France’s second-ever female prime minister was born in Paris and studied at the elite Ecole Polytechnique.

Little is known about her private life, apart from that she was born to a mother with very little income and a father who took his own life when she was just 11 years old.

Her Jewish father had been deported to Auschwitz during World War II and survived the Nazi death camp, but had never fully recovered, she has said.

A lover of maths, Borne has said she finds in numbers “something quite reassuring, quite rational”.

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France court to rule on Macron pension reform on April 14th

France's highest constitutional authority will rule on President Emmanuel Macron's controversial pension reform on April 14th, it said on Wednesday, a verdict decisive for the future of the changes.

France court to rule on Macron pension reform on April 14th

The reforms were passed by parliament on March 16 after the government used a mechanism to bypass a vote by MPs,  inflaming nationwide protests.

They were considered adopted by parliament when the government survived two no confidence motions on March 20.

But the reforms can only come into law once they are validated by the Constitutional Council, which has the power to strike out some or even all of the legislation if deemed out of step with the constitution.

The council’s members — known as “les sages” (“the wise ones”) — will give two decisions when the ruling is made public on the legislation, whose headline measure raises the retirement age from 62 to 64.

The first will be on whether the legislation is in line with the French constitution.

READ MORE: Calendar: The latest French pension strike dates to remember


And the second will be on whether a demand launched by the left for a referendum on the changes is admissible.

In line with government practice for contentious new laws, Prime Minister Elisabeth Borne asked the council to rule on the changes on March 21.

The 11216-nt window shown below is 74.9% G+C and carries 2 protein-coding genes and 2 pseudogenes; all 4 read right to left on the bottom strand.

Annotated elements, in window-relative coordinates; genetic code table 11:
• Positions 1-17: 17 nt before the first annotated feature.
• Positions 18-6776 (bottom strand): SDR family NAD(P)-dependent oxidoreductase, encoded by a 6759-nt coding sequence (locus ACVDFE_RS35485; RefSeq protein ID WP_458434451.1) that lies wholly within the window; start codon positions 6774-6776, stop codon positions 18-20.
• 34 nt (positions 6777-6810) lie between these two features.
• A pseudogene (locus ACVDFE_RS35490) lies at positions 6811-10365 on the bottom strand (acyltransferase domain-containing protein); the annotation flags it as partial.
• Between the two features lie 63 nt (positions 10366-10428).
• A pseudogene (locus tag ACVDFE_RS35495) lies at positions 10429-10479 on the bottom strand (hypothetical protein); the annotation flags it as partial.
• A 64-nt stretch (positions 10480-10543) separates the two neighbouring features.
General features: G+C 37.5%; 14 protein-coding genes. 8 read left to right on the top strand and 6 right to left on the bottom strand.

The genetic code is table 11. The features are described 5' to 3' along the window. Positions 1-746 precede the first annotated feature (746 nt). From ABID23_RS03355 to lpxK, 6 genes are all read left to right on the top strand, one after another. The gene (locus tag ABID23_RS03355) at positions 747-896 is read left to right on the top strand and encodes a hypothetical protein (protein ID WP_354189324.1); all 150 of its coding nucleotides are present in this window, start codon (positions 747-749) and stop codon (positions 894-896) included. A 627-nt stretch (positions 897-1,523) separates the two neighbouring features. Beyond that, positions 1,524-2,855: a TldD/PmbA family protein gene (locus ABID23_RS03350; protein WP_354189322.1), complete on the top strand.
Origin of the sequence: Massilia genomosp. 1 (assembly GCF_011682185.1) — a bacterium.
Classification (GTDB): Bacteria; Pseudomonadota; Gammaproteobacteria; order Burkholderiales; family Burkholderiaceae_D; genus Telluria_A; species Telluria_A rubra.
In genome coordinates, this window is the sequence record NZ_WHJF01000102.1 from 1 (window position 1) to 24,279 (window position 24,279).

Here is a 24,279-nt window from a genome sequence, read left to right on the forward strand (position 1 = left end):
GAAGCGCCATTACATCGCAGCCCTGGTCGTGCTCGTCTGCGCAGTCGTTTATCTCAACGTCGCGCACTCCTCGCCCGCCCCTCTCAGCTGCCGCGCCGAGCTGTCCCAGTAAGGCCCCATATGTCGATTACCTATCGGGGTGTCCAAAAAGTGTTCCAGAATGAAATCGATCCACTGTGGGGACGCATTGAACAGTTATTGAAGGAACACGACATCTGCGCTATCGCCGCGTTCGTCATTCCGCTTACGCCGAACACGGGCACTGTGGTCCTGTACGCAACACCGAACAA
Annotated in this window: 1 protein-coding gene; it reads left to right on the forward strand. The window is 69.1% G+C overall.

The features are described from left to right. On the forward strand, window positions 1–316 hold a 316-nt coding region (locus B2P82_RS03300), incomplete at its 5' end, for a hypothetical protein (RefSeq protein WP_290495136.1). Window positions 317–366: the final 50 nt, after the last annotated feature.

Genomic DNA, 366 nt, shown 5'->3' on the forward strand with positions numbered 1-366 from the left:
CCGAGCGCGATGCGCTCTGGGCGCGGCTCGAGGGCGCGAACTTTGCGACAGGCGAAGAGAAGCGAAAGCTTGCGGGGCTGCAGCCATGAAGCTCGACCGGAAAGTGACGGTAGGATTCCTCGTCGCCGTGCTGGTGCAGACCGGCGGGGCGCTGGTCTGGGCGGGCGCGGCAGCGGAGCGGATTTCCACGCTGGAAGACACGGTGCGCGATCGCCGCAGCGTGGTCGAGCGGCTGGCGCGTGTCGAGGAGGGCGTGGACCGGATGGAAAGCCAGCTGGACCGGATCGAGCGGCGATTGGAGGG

But leftwingers in the lower house National Assembly and upper house Senate also asked the council for a ruling, as did far-right MPs in the lower house.

If a referendum was ruled admissible, backers would need to get the signatures of a tenth of the electorate — almost five million people — for it to be called.

The president of the council is Socialist Party grandee Laurent Fabius, a former prime minister who also served as finance minister and foreign minister in his long career.

Its verdict will be a critical juncture in Macron’s battle to impose the legislation, which has seen 10 days of major strikes and protests since January, most recently on Tuesday.

READ MORE: OPINION: In France even riots used to have rules, now political violence is spiralling

New clashes between police and protesters erupted in a movement that has been marked by increasing violence since the government used the constitution’s Article 49.3 to bypass a parliamentary vote and pass the legislation.

Unions have announced a new day of strikes and protests on April 6, just over a week before the council’s decision is announced.

“The absence of a response from the executive has led to a situation of tensions in the country which seriously worries us,” the unions said on Tuesday.